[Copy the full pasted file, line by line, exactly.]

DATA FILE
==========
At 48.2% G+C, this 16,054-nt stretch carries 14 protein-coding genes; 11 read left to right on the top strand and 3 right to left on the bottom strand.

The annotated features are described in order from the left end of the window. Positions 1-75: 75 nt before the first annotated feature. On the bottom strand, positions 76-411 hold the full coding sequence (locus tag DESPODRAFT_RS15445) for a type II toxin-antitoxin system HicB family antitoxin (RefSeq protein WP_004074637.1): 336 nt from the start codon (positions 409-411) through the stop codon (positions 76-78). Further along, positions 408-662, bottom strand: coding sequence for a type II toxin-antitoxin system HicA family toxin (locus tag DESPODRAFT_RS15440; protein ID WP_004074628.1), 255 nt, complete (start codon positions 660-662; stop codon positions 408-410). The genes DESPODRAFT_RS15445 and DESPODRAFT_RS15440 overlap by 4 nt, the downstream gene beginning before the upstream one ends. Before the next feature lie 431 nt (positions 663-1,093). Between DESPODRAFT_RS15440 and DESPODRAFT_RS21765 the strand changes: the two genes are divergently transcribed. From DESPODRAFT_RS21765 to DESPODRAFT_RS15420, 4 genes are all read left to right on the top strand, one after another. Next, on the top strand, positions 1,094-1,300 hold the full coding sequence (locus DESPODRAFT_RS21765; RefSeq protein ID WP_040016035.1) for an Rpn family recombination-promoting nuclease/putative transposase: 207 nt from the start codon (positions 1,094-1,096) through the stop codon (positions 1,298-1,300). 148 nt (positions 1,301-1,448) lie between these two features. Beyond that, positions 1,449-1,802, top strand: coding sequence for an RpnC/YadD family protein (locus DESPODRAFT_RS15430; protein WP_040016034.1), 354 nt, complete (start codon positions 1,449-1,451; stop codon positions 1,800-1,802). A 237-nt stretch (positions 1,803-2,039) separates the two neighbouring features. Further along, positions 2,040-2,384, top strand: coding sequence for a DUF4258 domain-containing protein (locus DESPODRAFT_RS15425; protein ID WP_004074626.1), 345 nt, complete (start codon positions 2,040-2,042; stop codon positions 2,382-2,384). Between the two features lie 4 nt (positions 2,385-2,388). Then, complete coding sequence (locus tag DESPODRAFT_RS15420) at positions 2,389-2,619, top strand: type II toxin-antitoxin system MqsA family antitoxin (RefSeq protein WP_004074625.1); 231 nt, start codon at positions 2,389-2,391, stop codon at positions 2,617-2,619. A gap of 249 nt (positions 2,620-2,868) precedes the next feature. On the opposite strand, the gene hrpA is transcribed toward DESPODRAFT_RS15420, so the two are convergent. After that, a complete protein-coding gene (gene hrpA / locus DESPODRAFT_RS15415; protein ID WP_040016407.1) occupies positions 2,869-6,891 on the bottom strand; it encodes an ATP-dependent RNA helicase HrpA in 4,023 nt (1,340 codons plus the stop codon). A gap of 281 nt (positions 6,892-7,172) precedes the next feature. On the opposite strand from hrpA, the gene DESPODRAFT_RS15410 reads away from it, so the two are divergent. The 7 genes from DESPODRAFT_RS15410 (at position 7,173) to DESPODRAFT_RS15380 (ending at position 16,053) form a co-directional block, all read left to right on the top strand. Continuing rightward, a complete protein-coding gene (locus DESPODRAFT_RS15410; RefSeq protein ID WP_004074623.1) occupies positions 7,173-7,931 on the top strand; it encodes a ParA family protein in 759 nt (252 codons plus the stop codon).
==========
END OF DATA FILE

At 48.2% G+C, this 16,054-nt stretch carries 14 protein-coding genes; 11 read left to right on the top strand and 3 right to left on the bottom strand.

The annotated features are described in order from the left end of the window. Positions 1-75: 75 nt before the first annotated feature. On the bottom strand, positions 76-411 hold the full coding sequence (locus tag DESPODRAFT_RS15445) for a type II toxin-antitoxin system HicB family antitoxin (RefSeq protein WP_004074637.1): 336 nt from the start codon (positions 409-411) through the stop codon (positions 76-78). Further along, positions 408-662, bottom strand: coding sequence for a type II toxin-antitoxin system HicA family toxin (locus tag DESPODRAFT_RS15440; protein ID WP_004074628.1), 255 nt, complete (start codon positions 660-662; stop codon positions 408-410). The genes DESPODRAFT_RS15445 and DESPODRAFT_RS15440 overlap by 4 nt, the downstream gene beginning before the upstream one ends. Before the next feature lie 431 nt (positions 663-1,093). Between DESPODRAFT_RS15440 and DESPODRAFT_RS21765 the strand changes: the two genes are divergently transcribed. From DESPODRAFT_RS21765 to DESPODRAFT_RS15420, 4 genes are all read left to right on the top strand, one after another. Next, on the top strand, positions 1,094-1,300 hold the full coding sequence (locus DESPODRAFT_RS21765; RefSeq protein ID WP_040016035.1) for an Rpn family recombination-promoting nuclease/putative transposase: 207 nt from the start codon (positions 1,094-1,096) through the stop codon (positions 1,298-1,300). 148 nt (positions 1,301-1,448) lie between these two features. Beyond that, positions 1,449-1,802, top strand: coding sequence for an RpnC/YadD family protein (locus DESPODRAFT_RS15430; protein WP_040016034.1), 354 nt, complete (start codon positions 1,449-1,451; stop codon positions 1,800-1,802). A 237-nt stretch (positions 1,803-2,039) separates the two neighbouring features. Further along, positions 2,040-2,384, top strand: coding sequence for a DUF4258 domain-containing protein (locus DESPODRAFT_RS15425; protein ID WP_004074626.1), 345 nt, complete (start codon positions 2,040-2,042; stop codon positions 2,382-2,384). Between the two features lie 4 nt (positions 2,385-2,388). Then, complete coding sequence (locus tag DESPODRAFT_RS15420) at positions 2,389-2,619, top strand: type II toxin-antitoxin system MqsA family antitoxin (RefSeq protein WP_004074625.1); 231 nt, start codon at positions 2,389-2,391, stop codon at positions 2,617-2,619. A gap of 249 nt (positions 2,620-2,868) precedes the next feature. On the opposite strand, the gene hrpA is transcribed toward DESPODRAFT_RS15420, so the two are convergent. After that, a complete protein-coding gene (gene hrpA / locus DESPODRAFT_RS15415; protein ID WP_040016407.1) occupies positions 2,869-6,891 on the bottom strand; it encodes an ATP-dependent RNA helicase HrpA in 4,023 nt (1,340 codons plus the stop codon). A gap of 281 nt (positions 6,892-7,172) precedes the next feature. On the opposite strand from hrpA, the gene DESPODRAFT_RS15410 reads away from it, so the two are divergent. The 7 genes from DESPODRAFT_RS15410 (at position 7,173) to DESPODRAFT_RS15380 (ending at position 16,053) form a co-directional block, all read left to right on the top strand. Continuing rightward, a complete protein-coding gene (locus DESPODRAFT_RS15410; RefSeq protein ID WP_004074623.1) occupies positions 7,173-7,931 on the top strand; it encodes a ParA family protein in 759 nt (252 codons plus the stop codon).